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12. Las Vegas Raiders (7-9) – CeeDee Lamb, WR, Oklahoma
Rumors are swirling that the Raiders are interesting in a certain veteran quarterback with six Super Bowl rings. Regardless of who is at quarterback, they need a top-tier receiving option. CeeDee Lamb is a menace after the catch and shows up whenever you watch Oklahoma play.

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13. Indianapolis Colts (7-9) – Derrick Brown, DL, Auburn
While fans are desperate for a new quarterback, I don’t see Indianapolis moving for Jordan Love. Instead, they snag a run stuffing interior lineman that fills a huge need in what has been a run-heavy division. Derrick Brown will be an upgrade on the inside.

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14. Tampa Bay Buccaneers (7-9) – Jordan Love, QB, Utah State
Tampa Bay does not want to pay Jameis Winston this offseason. Instead, they draft Jameis Winston 2.0 in Jordan Love. He has all the arm talent in the world, but his decision making is rough. Love has loads of potential, but he could end up as a gunslinger just like Winston as well.

Denver_Broncos

15. Denver Broncos (7-9) – Henry Ruggs, WR, Alabama
With a speedster like Henry Ruggs on the board, Denver can pair him with Courtland Sutton and give Drew Lock a great tandem at receiver. Ruggs is the fastest player in this draft, but his game is more diverse than that. He could have a Tyreek Hill-type impact on the offense.

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16. Atlanta Falcons (7-9) – A.J. Epenesa, EDGE, Iowa
A.J. Epenesa fits the mold of a disruptive 4-3 defensive end. Atlanta is in desperate need of pass rushing help, which Epenesa should provide plenty of. He is a steal at this spot.

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17. Dallas Cowboys (8-8) – Kristian Fulton, CB, LSU
Dallas seems set to franchise tag Dak Prescott, which means Amari Cooper and Byron Jones could hit free agency. With a ton of depth at receiver in this class, the Cowboys opt to bolster the secondary with the physical and aggressive Kristian Fulton.

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18. Miami Dolphins via Pittsburgh Steelers (8-8) – Mekhi Becton, OT, Louisville
With the quarterback position set, Miami needs to protect its investment. Mekhi Becton is a bit of a project, but his potential is massive, literally. He is 6’8″ and 365 pounds. That frame is exactly what offensive line coaches want to work with.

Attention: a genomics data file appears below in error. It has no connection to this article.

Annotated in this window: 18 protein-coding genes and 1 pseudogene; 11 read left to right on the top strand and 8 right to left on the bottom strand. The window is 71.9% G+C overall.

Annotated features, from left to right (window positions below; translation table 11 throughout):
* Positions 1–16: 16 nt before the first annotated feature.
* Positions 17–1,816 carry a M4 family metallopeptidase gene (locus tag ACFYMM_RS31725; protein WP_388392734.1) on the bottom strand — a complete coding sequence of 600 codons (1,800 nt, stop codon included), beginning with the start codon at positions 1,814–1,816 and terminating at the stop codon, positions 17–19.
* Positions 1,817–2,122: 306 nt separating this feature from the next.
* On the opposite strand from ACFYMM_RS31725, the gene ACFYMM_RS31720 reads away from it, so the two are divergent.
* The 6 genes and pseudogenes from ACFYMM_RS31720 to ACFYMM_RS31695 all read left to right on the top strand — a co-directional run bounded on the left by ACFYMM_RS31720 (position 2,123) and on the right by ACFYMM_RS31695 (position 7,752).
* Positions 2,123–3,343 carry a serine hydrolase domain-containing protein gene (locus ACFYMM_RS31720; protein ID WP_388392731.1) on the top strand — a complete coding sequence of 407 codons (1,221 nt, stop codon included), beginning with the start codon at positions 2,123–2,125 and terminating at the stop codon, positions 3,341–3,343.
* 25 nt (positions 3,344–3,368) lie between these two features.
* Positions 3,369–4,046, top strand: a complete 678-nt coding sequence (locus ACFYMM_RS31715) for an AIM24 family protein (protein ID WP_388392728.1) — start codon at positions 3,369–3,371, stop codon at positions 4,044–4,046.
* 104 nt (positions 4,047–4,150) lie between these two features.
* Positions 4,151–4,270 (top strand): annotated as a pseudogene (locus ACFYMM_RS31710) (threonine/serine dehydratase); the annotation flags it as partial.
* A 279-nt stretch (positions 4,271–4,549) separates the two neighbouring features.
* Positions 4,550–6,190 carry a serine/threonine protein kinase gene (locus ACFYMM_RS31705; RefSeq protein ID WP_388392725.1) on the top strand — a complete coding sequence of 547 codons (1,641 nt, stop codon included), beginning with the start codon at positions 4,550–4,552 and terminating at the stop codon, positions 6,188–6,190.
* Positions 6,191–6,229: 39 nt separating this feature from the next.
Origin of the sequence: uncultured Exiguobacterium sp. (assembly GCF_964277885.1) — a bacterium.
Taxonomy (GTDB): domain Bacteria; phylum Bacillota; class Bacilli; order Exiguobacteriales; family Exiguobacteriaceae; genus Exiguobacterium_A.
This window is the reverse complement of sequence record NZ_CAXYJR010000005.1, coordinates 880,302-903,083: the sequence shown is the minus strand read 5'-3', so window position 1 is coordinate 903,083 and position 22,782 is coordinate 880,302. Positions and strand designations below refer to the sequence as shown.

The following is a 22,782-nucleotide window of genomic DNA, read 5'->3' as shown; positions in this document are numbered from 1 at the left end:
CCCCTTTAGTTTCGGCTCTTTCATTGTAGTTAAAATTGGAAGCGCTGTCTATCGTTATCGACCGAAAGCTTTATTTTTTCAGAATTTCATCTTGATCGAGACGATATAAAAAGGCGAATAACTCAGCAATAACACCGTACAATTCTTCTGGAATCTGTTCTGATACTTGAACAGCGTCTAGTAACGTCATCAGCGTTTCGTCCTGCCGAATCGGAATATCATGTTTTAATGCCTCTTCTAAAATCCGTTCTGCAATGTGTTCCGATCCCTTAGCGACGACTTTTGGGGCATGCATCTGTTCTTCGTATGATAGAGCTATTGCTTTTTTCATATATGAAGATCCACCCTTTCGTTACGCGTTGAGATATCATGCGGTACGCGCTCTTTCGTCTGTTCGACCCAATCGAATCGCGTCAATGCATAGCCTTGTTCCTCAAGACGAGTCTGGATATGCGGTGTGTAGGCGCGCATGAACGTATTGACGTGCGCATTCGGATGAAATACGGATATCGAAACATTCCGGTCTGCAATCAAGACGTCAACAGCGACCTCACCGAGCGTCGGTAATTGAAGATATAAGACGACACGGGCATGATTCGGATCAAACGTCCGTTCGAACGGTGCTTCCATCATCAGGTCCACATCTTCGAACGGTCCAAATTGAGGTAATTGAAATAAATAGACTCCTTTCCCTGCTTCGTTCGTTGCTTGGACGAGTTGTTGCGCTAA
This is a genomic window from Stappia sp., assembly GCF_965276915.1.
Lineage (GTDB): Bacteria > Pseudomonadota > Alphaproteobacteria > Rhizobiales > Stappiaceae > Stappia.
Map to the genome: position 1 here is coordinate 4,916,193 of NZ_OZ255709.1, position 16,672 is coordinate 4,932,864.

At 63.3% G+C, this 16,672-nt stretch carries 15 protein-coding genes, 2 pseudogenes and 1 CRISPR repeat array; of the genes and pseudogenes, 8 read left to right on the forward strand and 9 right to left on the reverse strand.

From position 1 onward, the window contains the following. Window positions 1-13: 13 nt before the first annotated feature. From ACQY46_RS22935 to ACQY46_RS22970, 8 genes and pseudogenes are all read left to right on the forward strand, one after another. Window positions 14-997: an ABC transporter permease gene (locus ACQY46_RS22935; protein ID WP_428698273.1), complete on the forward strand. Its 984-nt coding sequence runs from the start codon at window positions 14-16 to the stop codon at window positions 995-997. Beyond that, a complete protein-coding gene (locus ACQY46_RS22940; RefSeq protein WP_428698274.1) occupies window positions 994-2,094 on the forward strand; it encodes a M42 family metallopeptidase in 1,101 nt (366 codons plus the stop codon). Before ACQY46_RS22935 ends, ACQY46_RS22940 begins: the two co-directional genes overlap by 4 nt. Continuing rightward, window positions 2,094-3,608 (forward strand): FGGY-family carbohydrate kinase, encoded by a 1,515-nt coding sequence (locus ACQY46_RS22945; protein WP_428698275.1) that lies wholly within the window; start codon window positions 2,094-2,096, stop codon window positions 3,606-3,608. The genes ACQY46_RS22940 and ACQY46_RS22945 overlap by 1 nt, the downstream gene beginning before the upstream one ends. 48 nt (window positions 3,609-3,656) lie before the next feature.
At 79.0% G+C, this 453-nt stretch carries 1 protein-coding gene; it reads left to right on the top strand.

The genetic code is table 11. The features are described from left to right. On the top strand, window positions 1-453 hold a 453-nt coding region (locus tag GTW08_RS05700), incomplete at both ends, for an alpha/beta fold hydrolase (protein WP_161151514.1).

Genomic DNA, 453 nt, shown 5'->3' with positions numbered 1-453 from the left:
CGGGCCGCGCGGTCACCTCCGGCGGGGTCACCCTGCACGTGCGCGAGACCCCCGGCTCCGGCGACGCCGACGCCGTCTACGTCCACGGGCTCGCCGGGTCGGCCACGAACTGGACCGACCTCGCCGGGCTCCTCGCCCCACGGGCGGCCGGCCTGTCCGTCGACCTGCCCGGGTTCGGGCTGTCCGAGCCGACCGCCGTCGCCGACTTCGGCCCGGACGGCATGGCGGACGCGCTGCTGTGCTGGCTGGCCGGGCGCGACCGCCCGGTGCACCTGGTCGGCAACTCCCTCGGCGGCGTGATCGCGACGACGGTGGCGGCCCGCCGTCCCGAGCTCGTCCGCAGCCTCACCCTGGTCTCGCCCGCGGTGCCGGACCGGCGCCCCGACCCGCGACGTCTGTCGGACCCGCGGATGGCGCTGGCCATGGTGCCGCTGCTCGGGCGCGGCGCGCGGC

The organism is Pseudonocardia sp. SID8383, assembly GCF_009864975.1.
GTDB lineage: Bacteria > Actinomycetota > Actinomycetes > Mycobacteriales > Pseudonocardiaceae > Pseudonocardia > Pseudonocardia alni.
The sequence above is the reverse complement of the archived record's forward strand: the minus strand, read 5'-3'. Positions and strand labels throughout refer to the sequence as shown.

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19. Las Vegas Raiders via Chicago Bears (8-8) – Kenneth Murray, LB, Oklahoma
Las Vegas can double dip on Sooners. The defense needs more speed up the middle. Kenneth Murray fits to modern day mold at linebacker. He is quick and explosive. He reacts fast to plays in front of him and should help with the Raiders’ continuing defensive remodel.

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20. Jacksonville Jaguars via Los Angeles Rams (9-7) – CJ Henderson, CB, Florida
After landing the top receiver in the class, Jacksonville turns to the other side of the ball. CJ Henderson won’t fill the void Jalen Ramsey left, but he has the size and athleticism to develop into a high-end starter.

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21. Philadelphia Eagles (9-7) – Xavier McKinney, S, Alabama
With Henderson and Fulton off the board, Philly bolsters its porous secondary in another way. Xavier McKinney is a heat-seeking missile who should add some much needed playmaking to the back end of the defense.

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22. Buffalo Bills (10-6) – Tee Higgins, WR, Clemson
Buffalo has some good depth at receiver, but needs a No. 1 option. Tee Higgins is the perfect complement to John Brown and Cole Beasley. He has excellent body control and excels on jump balls. He has to work on generating separation, but he should be an immediate boost to the red zone offense.

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23. New England Patriots (12-4) – Yetur Gross-Matos, EDGE, Penn State
Will Tom Brady be back? That question will dictate the Patriots’ offseason plans. Assuming he returns to New England, the defense needs an infusion of young talent. Yetur Gross-Matos can stand up or play with his hand in the dirt. That type of versatility is something this team will love.

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24. New Orleans Saints (13-3) – Laviska Shenault Jr., WR, Colorado
Much like the Patriots, the Saints face the similar quarterback conundrum. If Drew Brees returns, New Orleans will be eager to find him another receiver to play across from Michael Thomas. Laviska Shenault’s versatile skill set would be fun to watch in Sean Payton’s offense.

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25. Minnesota Vikings (10-6) – Bryce Hall, CB, Virginia
Minnesota lacked consistency at the cornerback position all season long. Bryce Hall should rise up some draft boards if he can test at the combine. He has the size and technique that should turn some heads.

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26. Miami Dolphins via Houston Texans (11-5) – Terrell Lewis, EDGE, Alabama
No one had fewer sacks in 2019 than the Dolphins. Terrell Lewis bounced back well after injury kept him out for all of 2018. He will likely need to bulk up a little bit, but he should serve well as a pass rushing linebacker.

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27. Seattle Seahawks (11-5) – Bradlee Anae, EDGE, Utah
The only team that finished with fewer sacks than the Seahawks last season was the Dolphins. Bradlee Anae looked like an NFL-ready pass rusher in the Senior Bowl. He showcased a full arsenal of pass rushing moves in Mobile.